Black Friday is once again behind the corner, and this always poses the same question to sustainable and social impact entrepreneurs. Should I prepare a Black Friday campaign and compromise my values? Or stay out of it and miss out on the visibility that the biggest sales event of the year brings?
Well, what if I told you you can have both? But let’s start from the beginning.
What is the problem with Black Friday?
Black Friday is the day after Thanksgiving in the United States, so that means is the last Friday of November. Although this date and its nickname had originally had nothing to do with bargain shopping, today is a critical date on the sales and marketing calendar. No longer an American-only tradition, BlackFriday is now a worldwide event.
But Black Friday feeds on overconsumption and impulse buys – things I strongly believe to be incompatible with conscious consumerism. And I am not the only one, many sustainably-minded brands of the size of Patagonia and Allbirds have made the choice to boycott Black Friday.
Black Friday also puts small businesses between a rock and a hard place. Since they are usually operating on already quite tight margins, they can’t possibly offer the bargains retail giants can. The price war that takes place on this day is one that they can’t possibly win.
So…what can small and sustainable businesses do to still be visible on the biggest retail day of the year without compromising their values (and their bottom line)? We have some ideas.
Sustainable alternatives to BLACKFRIDAY sales
Instead of joining a war you can’t win, use this high-engagement period to connect with your audience in a way that properly represents your values. We are not alone in this fight – in fact, many sustainability and social-impact advocates have already come out with great ideas on how to turn Black Friday on its head.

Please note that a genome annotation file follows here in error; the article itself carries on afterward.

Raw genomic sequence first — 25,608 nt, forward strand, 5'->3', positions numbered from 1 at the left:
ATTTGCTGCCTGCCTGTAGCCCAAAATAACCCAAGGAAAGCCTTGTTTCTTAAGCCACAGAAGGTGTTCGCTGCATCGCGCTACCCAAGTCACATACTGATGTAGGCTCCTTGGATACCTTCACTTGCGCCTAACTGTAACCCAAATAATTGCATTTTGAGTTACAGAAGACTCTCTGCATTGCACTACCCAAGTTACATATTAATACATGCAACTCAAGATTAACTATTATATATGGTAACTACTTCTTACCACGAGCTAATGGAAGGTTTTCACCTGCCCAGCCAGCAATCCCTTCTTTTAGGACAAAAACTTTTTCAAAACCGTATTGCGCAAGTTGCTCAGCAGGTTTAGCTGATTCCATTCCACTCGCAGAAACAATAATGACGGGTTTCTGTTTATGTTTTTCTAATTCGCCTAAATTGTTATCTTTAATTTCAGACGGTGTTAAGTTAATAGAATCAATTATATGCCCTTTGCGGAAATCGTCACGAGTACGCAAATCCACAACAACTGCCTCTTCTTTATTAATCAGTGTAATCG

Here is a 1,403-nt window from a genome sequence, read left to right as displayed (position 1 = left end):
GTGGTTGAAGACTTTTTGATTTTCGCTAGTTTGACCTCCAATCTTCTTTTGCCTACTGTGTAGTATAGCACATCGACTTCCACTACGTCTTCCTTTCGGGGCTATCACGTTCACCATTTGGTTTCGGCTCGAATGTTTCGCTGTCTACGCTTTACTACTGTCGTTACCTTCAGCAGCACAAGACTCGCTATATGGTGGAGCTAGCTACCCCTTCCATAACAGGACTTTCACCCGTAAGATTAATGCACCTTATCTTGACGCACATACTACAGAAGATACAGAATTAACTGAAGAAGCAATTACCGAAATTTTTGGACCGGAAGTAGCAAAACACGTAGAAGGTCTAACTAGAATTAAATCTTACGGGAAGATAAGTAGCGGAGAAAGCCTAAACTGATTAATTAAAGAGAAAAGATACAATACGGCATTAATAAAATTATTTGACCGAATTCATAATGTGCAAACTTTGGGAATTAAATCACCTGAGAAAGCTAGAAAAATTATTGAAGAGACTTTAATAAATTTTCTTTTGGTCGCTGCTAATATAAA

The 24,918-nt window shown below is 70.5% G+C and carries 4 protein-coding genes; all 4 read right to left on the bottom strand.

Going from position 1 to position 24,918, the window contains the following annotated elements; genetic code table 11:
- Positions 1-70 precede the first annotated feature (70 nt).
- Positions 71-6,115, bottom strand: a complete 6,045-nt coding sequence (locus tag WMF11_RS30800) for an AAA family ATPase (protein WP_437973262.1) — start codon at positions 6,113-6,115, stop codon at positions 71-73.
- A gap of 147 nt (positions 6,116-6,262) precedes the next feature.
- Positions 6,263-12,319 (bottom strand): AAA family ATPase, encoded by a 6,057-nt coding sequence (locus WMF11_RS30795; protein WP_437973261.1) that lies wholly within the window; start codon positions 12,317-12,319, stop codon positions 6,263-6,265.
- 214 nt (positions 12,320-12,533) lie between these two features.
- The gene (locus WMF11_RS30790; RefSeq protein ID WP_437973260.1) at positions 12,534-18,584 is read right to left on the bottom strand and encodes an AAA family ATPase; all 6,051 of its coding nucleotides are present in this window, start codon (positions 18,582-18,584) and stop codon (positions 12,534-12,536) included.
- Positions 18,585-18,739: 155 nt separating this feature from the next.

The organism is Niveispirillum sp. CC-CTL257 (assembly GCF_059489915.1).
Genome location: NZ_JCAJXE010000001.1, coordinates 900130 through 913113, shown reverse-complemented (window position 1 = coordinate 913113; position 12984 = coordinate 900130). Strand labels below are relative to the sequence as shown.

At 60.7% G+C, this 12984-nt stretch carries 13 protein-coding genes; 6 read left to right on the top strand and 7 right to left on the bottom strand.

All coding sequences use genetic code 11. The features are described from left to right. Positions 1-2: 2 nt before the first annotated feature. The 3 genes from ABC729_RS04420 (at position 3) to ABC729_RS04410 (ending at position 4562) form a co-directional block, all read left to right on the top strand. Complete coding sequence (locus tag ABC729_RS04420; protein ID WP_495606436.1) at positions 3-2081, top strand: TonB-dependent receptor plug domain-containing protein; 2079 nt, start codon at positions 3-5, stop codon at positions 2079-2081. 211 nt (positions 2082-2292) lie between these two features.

Here are some options of movements you can join this year
1. TRANSPARENT FRIDAY
Instead of discounting your product, give your audience visibility on your costs and pricing. Break down for them how much do you spend on materials, how much do you pay your staff and suppliers, how much you invest in promotion and R&D..and what is your actual profit margin. Help them understand why ethical products have a higher price tag and why is it worth it.
The image below is from the “Smart Fashion” Spanish brand Sepiia. On it, they show the different costs that go into making one shirt as well as their margin. They also tell the customer how do they spend that margin. I think this is a fantastic way to show transparency, generate trust and engage with the right audience.
The OptOutside movement urges people to skin the shopping spree and, instead, go out and enjoy everything nature has to offer. Encourage your followers to go out for a hike, a walk in the park, or a swim on the beach. You can tell them to tag you on their Instagram stories or posts, or even take your team on a little picnic to NOT celebrate Black Friday.